Furthermore, additional new exceptions to the scope of the LSD-BG have been introduced. Even in the previous version, the LSD-BG envisaged exceptions for certain kinds of work of limited scope and short duration. What is significant in practice is above all the fact that the LSD-BG will in the future not apply to employees with a monthly salary in the amount of at least EUR 6,660 gross (for 2021), irrespective of the scope and duration of the activity. Further exceptions apply for foreign government employees, postings/personnel leasing of workers to Austria for training purposes, postings/personnel leasing in the area of tertiary education, temporary intra-group postings (including use of specialist labour for delivery, initial operation, maintenance etc. of machines, plants, and IT systems).
b. Changes relating to documentation requirements
While it was previously only permissible to use English language versions of employment contracts or short-form employment contracts (Dienstzettel), this will now be permissible for all wage-related documentation under the LSD-BG, as well as documents evidencing the existence of social security coverage in another EU/EEA contracting state or in Switzerland. Furthermore, the materials state that no additional requirements will be placed on the nature and form of a translation and no certification of the translation will be necessary. This provision also constitutes a major simplification in practice.
c. Changes to administrative criminal law provisions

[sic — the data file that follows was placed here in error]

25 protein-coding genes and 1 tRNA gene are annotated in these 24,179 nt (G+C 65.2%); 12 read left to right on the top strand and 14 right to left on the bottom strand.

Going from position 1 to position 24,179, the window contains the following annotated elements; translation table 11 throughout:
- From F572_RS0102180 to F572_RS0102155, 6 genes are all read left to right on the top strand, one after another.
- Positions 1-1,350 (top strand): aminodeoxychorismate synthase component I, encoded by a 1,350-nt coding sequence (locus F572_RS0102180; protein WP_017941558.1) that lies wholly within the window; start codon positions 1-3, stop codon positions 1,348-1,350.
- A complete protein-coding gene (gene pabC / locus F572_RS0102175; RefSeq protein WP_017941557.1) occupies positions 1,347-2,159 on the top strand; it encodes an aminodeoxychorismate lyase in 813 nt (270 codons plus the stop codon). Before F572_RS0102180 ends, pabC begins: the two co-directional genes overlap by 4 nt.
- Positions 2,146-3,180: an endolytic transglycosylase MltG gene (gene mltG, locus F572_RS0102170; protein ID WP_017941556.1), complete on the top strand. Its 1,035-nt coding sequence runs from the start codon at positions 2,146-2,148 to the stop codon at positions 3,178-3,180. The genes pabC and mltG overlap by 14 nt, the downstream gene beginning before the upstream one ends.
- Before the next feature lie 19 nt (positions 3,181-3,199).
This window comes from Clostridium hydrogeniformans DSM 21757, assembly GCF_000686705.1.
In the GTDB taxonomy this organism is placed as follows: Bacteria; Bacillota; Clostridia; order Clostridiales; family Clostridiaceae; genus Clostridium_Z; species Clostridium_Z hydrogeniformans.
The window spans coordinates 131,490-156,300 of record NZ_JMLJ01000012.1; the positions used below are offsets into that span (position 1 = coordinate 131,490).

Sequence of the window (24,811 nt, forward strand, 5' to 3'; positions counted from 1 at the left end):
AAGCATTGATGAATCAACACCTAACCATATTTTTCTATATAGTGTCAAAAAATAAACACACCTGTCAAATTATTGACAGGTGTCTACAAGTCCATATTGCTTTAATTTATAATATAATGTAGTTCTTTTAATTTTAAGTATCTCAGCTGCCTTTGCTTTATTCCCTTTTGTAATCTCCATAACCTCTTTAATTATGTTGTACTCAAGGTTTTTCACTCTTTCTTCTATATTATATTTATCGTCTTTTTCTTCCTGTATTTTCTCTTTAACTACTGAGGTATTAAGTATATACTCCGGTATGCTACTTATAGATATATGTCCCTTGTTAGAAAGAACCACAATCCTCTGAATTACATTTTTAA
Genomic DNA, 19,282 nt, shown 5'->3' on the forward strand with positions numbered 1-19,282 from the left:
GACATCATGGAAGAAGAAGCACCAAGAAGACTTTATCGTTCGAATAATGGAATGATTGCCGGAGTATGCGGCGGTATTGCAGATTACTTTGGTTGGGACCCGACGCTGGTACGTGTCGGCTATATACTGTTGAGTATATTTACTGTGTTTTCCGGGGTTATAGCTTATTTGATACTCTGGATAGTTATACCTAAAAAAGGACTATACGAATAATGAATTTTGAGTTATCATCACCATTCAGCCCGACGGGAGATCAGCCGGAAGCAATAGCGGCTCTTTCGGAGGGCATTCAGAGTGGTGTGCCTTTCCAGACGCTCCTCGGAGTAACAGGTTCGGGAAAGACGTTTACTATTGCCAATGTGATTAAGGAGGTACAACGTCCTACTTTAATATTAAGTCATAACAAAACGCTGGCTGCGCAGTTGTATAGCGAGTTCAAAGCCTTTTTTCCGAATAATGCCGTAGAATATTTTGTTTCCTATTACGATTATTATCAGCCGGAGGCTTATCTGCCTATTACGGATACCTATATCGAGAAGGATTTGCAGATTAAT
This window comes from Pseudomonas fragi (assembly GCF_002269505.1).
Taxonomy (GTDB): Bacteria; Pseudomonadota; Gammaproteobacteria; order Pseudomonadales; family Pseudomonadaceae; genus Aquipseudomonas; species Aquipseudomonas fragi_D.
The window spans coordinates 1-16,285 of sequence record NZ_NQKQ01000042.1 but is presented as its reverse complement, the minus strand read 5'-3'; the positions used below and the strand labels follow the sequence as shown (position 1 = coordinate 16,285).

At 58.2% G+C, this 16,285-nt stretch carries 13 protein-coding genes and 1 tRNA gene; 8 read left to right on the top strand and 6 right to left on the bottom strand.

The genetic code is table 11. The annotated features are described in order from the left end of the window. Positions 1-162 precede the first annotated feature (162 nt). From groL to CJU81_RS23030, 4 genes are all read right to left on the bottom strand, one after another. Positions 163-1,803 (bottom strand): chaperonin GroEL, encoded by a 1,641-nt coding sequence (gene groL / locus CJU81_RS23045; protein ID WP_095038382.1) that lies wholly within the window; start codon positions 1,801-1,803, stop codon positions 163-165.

The criminal law provisions of the LSD-BG have been thoroughly revised in accordance with the ECJ judgment in the case Maksimovic and others (12.09.2019, C-64/18), which the Austrian Supreme Administrative Court (VwGH) and Austrian Constitutional Court (VfGH) subsequently confirmed in their case law, as the courts considered these provisions to be disproportionate and thus contrary to EU law. In the amending legislation, proportionality will be created by removing the cumulative principle (penalties based on multiple single offences) and the creation of a new penalty framework without a minimum fine, but with a maximum fine that corresponds to the ceiling in the judgment on the case Maksimovic and others (12.09.2019, C-64/18).
Accordingly, in relation to breaches of formal obligations under the LSD-BG, only a single administrative breach will be deemed to exist, which will be subject to a financial penalty of up to EUR 20,000 for breaches in connection with reporting and documentation obligations, of up to EUR 40,000 for breaches relating to actions impeding wage-related compliance checks, and up to EUR 20,000 for the failure to make available or transmit wage-related documentation (up to EUR 40,000 in the event of a repeat offence).
If the criteria for the offence of underpayment are fulfilled, the penalty per employee will also cease to apply. Instead, there will be five levels with various maximum penalties (depending on the amount of pay withheld: EUR 50,000 to EUR 250,000). For the highest level (max. fine of EUR 400,000), additional consideration will be made of the degree of indebtedness as well as the average percentage amount of underpayment. Milder penalties are envisaged for microbusinesses (up to 9 employees), as well as in the event of full and immediate assistance in establishing the truth. An additional reason for a lower penalty (due to implementation of the directive amending the PWD) will be if the relevant national website (in Austria: www.entsendeplattform.at) does not display information on the legal norms applicable to postings or temporary agency work.